What does the Alabama Senate race mean to Mississippi?

Print Share on LinkedIn More

John Bazemore, AP

Doug Jones is greeted by a supporter before speaking during an election-night watch party Tuesday in Birmingham, Ala. Jones defeated Republican Roy Moore, whose candidacy was marred by accusations of sexual harassment.

 

As Democrat Doug Jones achieved the unthinkable in Alabama Tuesday night – winning a vacant U.S. Senate seat while knocking off Republican anti-establishment firebrand Roy Moore – Mississippi’s own anti-establishment darling Chris McDaniel fired off a Facebook message to his 185,000 followers.

Gil Ford Photography

Sen. Chris McDaniel, R-Ellisville

“The swamp is stronger than you imagined,” McDaniel wrote. “How hard are you willing to fight?”

That message was quickly shared among several GOP operatives in the state, who are closely gauging whether the Republican state senator will launch a 2018 primary challenge against U.S. Sen. Roger Wicker.

The Roy Moore loss in Alabama, while not a shining moment for the anti-establishment movement, may not at all discourage McDaniel, who is credited with helping spark the anti-establishment movement after narrowly losing to Sen. Thad Cochran in the wild 2014 Senate primary.

Prolonged dysfunction in the Alabama GOP and Moore’s candidacy, marred by several sexual molestation claims and controversial statements continually made by his surrogates, contributed greatly to the uniqueness of that race. And Alabama is not Mississippi.

Political pundits have cautioned those in other states to take what happened in Alabama with a grain of salt, and by Wednesday, the message of anti-establishment types converged with those warnings.

“Roy Moore did not lose last night because he was a conservative,” McDaniel wrote Wednesday morning. “He lost because he was accused of pedophilia (one of the worst things imaginable). At that point, the news cycle and the DC establishment spent weeks destroying his candidacy.”

For now, McDaniel won’t announce whether he’ll run against Wicker. As pundits speculate, just two things regarding the 2018 Senate race are certain: Wicker will run for re-election, and he’s got a target on his back.

Rogelio V. Solis, AP

Sen. Roger Wicker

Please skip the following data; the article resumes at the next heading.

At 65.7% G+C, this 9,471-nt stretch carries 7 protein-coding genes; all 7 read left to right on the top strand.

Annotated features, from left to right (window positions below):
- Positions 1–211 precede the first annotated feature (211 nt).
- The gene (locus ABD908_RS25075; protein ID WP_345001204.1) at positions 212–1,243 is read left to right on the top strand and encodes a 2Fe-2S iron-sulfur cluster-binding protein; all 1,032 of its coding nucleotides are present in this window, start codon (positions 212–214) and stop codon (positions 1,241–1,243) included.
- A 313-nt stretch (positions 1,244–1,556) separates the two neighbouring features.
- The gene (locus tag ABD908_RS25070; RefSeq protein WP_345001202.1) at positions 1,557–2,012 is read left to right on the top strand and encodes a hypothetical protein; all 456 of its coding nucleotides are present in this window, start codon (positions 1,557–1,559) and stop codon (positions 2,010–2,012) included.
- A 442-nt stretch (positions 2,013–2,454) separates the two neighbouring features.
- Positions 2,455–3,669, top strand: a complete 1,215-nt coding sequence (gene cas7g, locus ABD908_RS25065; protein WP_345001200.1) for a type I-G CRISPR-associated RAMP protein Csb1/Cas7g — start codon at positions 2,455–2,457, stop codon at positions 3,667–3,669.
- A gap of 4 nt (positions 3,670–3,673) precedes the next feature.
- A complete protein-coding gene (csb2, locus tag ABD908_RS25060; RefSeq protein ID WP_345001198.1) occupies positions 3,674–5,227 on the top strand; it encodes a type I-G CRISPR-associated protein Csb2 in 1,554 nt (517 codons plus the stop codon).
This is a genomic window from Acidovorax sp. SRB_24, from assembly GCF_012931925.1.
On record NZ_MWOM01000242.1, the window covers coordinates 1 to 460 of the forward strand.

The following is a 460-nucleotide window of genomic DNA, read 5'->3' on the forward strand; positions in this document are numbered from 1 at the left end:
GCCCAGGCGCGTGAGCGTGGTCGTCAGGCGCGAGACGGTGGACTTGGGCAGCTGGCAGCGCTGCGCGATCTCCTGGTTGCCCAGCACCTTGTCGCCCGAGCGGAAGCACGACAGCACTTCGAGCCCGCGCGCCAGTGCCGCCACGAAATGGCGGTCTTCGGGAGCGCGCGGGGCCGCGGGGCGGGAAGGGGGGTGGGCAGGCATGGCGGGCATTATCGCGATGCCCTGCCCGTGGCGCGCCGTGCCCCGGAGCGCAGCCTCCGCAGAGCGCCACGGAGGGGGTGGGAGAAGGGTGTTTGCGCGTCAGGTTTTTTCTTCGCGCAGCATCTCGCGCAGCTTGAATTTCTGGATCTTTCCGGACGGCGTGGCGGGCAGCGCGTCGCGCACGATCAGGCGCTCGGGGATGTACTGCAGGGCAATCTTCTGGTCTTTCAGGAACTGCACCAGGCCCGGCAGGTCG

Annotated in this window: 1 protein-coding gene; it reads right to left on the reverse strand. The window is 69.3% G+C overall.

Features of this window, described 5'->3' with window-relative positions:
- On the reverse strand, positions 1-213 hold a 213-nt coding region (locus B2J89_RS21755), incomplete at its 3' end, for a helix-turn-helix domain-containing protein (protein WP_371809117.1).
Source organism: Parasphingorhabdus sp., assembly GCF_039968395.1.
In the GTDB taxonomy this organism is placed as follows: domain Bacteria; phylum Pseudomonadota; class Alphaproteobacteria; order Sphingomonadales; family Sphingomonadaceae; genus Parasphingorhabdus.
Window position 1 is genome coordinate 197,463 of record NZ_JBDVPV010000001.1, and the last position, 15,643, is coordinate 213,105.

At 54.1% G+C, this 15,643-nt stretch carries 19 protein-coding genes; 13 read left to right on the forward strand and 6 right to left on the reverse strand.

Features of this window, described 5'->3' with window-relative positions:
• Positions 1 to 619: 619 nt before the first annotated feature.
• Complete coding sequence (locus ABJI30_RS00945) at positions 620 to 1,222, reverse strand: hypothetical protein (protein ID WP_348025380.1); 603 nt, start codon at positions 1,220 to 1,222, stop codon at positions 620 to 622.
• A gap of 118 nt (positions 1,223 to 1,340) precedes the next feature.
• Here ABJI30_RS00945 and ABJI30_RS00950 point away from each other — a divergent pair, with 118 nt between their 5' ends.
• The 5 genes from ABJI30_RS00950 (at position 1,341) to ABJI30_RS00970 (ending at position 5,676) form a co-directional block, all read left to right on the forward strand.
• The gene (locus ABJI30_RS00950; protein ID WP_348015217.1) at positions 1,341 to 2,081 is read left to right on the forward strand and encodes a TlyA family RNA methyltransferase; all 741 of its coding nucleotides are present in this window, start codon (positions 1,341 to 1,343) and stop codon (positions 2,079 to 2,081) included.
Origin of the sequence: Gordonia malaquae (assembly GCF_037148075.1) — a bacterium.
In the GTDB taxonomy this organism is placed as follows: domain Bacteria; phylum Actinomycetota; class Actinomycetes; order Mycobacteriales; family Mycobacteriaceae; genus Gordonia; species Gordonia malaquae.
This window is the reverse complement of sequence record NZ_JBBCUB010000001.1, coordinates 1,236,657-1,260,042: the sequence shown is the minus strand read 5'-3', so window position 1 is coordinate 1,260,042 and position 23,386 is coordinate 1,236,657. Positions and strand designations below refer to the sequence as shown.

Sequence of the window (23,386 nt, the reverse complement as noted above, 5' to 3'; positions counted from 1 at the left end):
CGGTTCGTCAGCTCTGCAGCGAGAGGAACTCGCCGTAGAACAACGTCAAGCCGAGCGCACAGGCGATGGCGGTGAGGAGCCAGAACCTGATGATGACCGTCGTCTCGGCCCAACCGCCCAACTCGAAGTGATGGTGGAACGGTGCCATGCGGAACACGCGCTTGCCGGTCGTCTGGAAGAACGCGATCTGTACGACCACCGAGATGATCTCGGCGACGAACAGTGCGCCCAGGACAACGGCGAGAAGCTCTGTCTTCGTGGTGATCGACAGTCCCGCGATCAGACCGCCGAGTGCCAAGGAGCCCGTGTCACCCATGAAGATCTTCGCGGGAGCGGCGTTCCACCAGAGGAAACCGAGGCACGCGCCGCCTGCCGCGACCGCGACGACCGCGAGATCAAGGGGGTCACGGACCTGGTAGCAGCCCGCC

Wicker, who was first appointed to the Senate in 2007 after Sen. Trent Lott resigned, was specifically named a 2018 target by Steve Bannon, the former White House chief strategist who has waged war on Washington’s establishment Republicans for years. Bannon has renewed that activity since leaving the White House in August, publicly pairing himself with Moore in Alabama.

Tuesday’s loss in Alabama swiftly damaged Bannon’s credibility within establishment Republican circles in both Jackson and Washington, but Bannon on Wednesday signaled the loss would only “throw gasoline on the fire.”

Wicker, whose campaign staff said he would not release a statement Wednesday regarding the Alabama election, has not faced a strong challenge since the 2008 special election. In that race, Wicker soundly defeated former Gov. Ronnie Musgrove by 10 percentage points.

In 2012, Wicker went virtually unchallenged in the Republican primary and crushed Democratic nominee Al Gore (no, not that Al Gore) by 17 points.

Meanwhile, Mississippi Democratic operatives, who have never elected a modern Democrat to the U.S. Senate, said on Wednesday that the Alabama race could be used as a road map, of sorts, to defeating an anti-establishment candidate here in 2018.

Turnout in the Alabama race on Tuesday, particularly among African Americans and women, greatly exceeded projections from state officials and both campaigns. Never-before-used black voter outreach strategies could be mimicked in states like Mississippi, which has the highest percentage of black voters in the nation.

If McDaniel enters the 2018 race, Democratic Party Chairman Bobby Moak told Mississippi Today earlier this month, the party is poised to enter a “strong Democratic challenger.” If McDaniel does not enter the race, Moak said, the “strong challenger” would likely sit out in 2018.

“There has to be a dynamic,” Moak said. “Let’s face it, we’re in a 45-55, 47-53 kind of state, as we sit here today. If (McDaniel enters the race), then that probably inspires a Democrat to jump.”

“All of a sudden, it’s not a 45-55, it’s a 50-50.”